Archaeoacoustics Scotland is the online hub and publishing portal of Nick Green, a sound designer and audio engineer working in the field of acoustic ecology and archaeoacoustics, the analysis of sound and acoustics in heritage and archaeological sites. Based in Scotland, the majority of the works presented here are from sites around Scotland. A graduate of Edinburgh University, he has been lecturing at Perth UHI for 17 years (2017)
One of the most exciting branches of the new multi-sensory archaeology is archaeoacoustics, the archaeology of sound. In February 2014, the pioneers of this field met on the island of Malta for their first international conference. It was truly extraordinary.» Kate Douglas, features editor of New Scientist writing in the foreword of ‘Archaeoacoustics; The Archaeology of Sound’. This 2015 publication from the first International Multi-disciplinary Archaeoacoustics Conference, where eminent and emerging researchers gathered on the island of Malta, to discuss and share methodologies and analysis of this emerging scientific, arts and humanities field: archaeoacoustics. I was fortunate enough to be in attendance for this first international, multidisciplinary conference, it was truly extraordinary.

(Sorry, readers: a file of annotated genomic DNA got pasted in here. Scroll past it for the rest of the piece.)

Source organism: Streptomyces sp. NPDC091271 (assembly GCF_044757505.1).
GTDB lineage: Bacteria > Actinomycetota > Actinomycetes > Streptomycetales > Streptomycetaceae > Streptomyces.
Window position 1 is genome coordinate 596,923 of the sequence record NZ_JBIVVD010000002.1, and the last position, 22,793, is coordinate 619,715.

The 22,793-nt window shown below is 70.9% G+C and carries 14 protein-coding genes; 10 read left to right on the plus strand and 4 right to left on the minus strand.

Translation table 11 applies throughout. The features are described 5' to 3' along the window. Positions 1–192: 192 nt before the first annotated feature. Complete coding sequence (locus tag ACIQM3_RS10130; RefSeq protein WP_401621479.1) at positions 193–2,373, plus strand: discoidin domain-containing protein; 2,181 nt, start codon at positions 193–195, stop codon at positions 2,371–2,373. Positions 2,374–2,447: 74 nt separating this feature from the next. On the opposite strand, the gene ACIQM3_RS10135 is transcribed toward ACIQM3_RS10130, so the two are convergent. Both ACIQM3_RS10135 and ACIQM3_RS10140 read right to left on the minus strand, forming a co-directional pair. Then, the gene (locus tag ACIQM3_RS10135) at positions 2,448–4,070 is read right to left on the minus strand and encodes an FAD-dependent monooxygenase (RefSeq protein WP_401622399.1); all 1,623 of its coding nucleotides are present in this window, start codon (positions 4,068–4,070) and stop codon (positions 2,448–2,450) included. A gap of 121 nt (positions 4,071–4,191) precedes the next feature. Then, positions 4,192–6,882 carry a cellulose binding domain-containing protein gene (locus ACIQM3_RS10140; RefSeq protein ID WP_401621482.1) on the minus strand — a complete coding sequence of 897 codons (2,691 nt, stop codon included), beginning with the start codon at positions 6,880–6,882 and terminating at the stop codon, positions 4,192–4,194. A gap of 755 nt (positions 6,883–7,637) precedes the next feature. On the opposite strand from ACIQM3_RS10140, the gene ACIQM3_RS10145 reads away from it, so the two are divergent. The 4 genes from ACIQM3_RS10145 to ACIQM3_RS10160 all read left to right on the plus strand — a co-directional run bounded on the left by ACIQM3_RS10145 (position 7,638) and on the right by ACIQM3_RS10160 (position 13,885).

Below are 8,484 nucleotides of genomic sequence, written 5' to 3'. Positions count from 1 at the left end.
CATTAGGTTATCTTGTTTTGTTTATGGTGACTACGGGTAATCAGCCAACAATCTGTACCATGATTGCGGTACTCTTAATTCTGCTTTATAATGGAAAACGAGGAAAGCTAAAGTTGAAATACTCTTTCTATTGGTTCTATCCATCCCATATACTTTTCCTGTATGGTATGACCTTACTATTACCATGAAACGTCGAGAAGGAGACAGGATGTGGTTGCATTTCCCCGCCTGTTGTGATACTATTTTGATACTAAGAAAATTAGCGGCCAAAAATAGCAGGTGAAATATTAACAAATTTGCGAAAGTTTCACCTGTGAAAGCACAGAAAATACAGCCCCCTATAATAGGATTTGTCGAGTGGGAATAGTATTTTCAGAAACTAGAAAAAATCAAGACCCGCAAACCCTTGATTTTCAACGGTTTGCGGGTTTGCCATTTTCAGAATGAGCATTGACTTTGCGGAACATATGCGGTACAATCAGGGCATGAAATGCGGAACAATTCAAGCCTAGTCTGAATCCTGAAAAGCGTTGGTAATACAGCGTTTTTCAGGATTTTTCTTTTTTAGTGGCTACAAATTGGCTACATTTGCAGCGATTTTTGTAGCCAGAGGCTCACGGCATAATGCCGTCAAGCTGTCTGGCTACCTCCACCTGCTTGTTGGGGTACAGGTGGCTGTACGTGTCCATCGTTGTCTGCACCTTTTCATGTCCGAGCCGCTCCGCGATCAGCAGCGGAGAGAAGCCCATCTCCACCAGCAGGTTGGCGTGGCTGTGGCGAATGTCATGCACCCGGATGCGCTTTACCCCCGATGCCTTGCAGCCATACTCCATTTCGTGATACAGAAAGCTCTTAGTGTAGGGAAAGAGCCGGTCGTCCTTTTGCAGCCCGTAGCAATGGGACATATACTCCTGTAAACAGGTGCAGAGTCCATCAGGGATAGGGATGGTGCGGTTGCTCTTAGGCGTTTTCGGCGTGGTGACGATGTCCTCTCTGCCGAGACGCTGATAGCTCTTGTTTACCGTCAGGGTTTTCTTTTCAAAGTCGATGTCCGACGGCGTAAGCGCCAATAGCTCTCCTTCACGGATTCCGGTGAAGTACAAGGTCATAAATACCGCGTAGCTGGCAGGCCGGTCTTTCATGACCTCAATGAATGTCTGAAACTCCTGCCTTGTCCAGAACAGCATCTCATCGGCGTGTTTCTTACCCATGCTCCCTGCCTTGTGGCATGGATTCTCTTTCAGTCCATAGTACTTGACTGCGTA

Archaeoacoustics is a multidisciplinary practice by its nature requiring the knowledge of anthropologists and archaeologists, architects, acousticians, audio engineers and sound designers, historians and musicologists. As a sound designer and audio engineer I came to archaeoacoustics through the study of acoustic ecology and through conversations with archaeologists. Anthropologist Dr. Ezra Zubrow states in ‘Archaeoacosutics; The Archaeology of Sound’ «Indeed, many of it’s practitioners do not even realize that it is a field, albeit a very immature field. Nor do they think of themselves as archaeoacousticians. Rather they consider themselves to be sound engineers, architects, musical historians, ethnomusicologits and practicing musicians to name a few.»